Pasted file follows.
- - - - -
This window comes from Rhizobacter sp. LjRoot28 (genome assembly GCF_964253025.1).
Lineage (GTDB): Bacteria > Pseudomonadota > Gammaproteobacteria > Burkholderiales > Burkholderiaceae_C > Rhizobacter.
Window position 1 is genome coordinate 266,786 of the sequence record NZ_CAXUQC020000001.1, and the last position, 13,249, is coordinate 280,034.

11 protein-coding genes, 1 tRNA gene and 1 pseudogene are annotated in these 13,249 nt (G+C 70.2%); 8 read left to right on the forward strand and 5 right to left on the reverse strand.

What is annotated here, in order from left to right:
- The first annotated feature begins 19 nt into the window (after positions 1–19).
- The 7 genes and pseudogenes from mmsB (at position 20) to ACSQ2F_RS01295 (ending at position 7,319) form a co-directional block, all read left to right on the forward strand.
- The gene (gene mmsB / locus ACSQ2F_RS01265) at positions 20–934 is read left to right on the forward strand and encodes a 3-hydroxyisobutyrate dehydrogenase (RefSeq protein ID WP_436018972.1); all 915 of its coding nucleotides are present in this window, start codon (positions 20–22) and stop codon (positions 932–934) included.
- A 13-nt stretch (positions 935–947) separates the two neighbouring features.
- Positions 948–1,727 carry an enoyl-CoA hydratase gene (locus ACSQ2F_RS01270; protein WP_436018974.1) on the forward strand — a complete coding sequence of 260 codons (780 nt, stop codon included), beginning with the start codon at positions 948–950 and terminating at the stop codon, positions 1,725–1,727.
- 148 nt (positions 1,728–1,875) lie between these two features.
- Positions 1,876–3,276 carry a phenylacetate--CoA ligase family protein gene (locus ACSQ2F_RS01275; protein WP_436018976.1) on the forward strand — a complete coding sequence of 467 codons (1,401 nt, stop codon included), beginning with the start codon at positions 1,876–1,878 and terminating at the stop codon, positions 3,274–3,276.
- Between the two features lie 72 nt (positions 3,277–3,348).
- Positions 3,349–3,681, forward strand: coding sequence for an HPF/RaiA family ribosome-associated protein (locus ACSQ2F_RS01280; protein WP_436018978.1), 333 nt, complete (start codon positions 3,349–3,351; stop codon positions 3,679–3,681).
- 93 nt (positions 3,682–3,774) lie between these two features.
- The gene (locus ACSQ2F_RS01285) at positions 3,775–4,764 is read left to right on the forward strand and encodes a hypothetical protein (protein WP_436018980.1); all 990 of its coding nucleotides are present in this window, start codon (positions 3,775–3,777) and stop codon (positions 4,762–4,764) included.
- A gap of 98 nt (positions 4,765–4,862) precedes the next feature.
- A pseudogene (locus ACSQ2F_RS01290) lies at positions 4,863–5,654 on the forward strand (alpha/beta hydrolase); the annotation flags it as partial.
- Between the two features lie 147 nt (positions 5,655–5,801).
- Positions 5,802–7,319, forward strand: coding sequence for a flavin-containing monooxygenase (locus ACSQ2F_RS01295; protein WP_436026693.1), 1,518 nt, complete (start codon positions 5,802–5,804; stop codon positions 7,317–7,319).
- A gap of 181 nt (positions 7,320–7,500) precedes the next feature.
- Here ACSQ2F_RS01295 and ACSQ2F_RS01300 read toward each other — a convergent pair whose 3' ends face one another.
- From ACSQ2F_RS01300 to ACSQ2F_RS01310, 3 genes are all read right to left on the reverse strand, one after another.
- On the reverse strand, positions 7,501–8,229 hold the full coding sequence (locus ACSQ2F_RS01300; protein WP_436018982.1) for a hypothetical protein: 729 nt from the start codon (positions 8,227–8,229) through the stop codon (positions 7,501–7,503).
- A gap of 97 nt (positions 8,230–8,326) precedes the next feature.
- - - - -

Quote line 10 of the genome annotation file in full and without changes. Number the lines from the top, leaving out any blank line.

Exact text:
- Positions 948–1,727 carry an enoyl-CoA hydratase gene (locus ACSQ2F_RS01270; protein WP_436018974.1) on the forward strand — a complete coding sequence of 260 codons (780 nt, stop codon included), beginning with the start codon at positions 948–950 and terminating at the stop codon, positions 1,725–1,727.